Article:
Mom and Dad also taught me grace. The lessons they taught me were by their example and as I’m now in my mid-forties, well, I’ve learned that that sharp edge that I’ve always had needs to be removed and I need to have grace and forgiveness for people.
I need to have grace and forgiveness for people
Grace that Jesus himself demonstrated. It’s not easy. In fact, it’s downright hard and an acquired art to be certain. An art that I still have a lot of work to do to achieve.
I wasn’t long out of high school, when in the real world that I started noticing that my upbringing and what I thought was normal, was in fact, anything but normal. As I went to college and entered the work world and began meeting different people that were placed in my path, talking with these people and finding out about them and their stories, did I truly start to understand that their life experience had been considerably different than mine. It felt strange when confronted with this reality of what I thought was normal, wasn’t normal at all. I became more appreciative of my parents and the life they had worked so hard to provide for my sister and I. For the values they instilled within us that in today’s world, stand out in stark contrast to what is now considered to be normal behavior.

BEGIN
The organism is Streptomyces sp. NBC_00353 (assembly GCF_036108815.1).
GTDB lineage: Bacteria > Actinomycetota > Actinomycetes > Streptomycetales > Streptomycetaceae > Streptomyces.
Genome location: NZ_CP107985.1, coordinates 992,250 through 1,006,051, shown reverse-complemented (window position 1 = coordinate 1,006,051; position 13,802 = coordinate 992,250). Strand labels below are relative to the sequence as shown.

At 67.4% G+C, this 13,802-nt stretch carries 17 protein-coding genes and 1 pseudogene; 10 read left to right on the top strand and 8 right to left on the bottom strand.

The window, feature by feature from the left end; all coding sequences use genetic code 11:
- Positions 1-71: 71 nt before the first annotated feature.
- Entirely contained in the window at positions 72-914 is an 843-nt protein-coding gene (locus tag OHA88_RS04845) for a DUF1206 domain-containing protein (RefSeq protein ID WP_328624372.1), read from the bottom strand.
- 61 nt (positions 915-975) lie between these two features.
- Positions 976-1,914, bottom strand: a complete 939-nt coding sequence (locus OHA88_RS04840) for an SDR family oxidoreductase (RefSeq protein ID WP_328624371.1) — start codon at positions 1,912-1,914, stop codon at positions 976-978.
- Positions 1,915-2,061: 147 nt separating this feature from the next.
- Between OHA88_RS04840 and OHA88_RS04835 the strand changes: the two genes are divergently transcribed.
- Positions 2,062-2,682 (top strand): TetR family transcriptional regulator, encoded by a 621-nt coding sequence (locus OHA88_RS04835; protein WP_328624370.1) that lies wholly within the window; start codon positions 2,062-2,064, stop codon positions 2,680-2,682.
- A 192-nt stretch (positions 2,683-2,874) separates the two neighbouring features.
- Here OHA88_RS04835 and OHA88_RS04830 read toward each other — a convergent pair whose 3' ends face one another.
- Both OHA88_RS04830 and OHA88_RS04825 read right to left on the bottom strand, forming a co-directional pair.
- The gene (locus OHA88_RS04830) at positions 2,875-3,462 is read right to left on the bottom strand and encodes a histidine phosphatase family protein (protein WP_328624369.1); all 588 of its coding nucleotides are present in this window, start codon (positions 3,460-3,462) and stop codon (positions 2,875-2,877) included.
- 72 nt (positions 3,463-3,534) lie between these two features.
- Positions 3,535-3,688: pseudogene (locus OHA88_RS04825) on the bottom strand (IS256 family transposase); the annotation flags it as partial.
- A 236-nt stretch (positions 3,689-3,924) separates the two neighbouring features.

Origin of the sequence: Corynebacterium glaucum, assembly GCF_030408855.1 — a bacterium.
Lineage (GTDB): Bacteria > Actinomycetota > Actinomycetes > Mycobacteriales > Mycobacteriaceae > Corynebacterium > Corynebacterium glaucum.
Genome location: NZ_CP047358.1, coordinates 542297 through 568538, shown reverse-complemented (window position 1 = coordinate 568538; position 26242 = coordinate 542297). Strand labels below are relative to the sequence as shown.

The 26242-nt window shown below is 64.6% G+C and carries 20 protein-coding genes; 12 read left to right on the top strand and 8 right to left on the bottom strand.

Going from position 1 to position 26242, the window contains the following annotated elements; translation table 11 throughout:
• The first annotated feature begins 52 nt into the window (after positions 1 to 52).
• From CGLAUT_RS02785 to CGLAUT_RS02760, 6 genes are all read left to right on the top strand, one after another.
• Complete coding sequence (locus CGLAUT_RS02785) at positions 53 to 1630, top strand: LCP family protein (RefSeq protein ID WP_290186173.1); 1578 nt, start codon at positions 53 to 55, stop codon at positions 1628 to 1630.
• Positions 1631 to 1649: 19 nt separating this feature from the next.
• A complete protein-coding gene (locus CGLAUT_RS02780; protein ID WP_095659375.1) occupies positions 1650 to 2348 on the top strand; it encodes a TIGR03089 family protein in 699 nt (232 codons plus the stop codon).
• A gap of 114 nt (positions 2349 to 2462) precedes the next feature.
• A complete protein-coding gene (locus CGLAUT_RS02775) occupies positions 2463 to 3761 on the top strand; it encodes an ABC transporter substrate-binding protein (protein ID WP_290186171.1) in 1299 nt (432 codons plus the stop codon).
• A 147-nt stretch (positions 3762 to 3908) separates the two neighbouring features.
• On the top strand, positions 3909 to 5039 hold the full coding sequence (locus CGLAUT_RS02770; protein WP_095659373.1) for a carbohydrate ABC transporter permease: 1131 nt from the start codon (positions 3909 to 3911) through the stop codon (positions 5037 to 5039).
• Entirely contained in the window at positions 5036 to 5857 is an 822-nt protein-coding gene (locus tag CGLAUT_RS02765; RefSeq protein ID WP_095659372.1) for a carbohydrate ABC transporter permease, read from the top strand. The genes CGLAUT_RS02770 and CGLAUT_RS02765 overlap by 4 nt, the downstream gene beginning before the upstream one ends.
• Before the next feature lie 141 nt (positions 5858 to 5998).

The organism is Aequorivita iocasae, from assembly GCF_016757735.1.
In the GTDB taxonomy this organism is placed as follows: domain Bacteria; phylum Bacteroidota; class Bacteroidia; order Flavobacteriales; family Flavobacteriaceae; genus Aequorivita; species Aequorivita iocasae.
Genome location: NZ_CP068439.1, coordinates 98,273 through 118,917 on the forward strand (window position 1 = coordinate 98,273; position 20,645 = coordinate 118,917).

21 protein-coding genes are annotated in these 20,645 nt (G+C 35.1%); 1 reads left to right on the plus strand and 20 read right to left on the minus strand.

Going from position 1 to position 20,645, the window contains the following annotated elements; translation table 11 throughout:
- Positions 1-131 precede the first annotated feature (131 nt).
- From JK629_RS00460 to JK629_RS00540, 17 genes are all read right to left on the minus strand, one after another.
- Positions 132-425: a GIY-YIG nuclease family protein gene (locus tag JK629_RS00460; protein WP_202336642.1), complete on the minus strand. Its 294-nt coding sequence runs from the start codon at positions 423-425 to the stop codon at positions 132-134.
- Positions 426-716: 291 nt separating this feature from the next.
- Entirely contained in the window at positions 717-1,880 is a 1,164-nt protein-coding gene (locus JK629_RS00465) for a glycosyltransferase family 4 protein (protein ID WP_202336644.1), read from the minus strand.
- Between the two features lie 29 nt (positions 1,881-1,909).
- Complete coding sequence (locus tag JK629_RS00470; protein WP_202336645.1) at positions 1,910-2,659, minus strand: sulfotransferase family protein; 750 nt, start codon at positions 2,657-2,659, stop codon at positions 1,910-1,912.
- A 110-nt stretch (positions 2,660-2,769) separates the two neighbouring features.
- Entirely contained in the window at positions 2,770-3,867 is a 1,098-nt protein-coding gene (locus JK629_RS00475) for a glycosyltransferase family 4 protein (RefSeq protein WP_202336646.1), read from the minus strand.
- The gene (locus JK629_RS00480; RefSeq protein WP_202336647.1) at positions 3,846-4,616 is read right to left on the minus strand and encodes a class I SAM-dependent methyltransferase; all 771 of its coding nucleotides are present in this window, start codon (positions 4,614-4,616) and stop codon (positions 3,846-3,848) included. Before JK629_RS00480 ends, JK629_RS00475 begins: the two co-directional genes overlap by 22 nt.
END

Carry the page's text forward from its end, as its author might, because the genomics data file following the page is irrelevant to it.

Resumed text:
The New Normal
Several weeks back, when at our weekly 1-hour meeting with the 5th and 6th-grade boys that Nate and I are working with, Nate had the boys write their stories out on a piece of paper. They were guided by questions in certain areas to get them started. We talked to them about the power of their own unique stories and I watched as they wrote, seemingly reflective of my own story. When they were done, they were each given the opportunity to stand up at the front of the room and read their story to the rest of the group.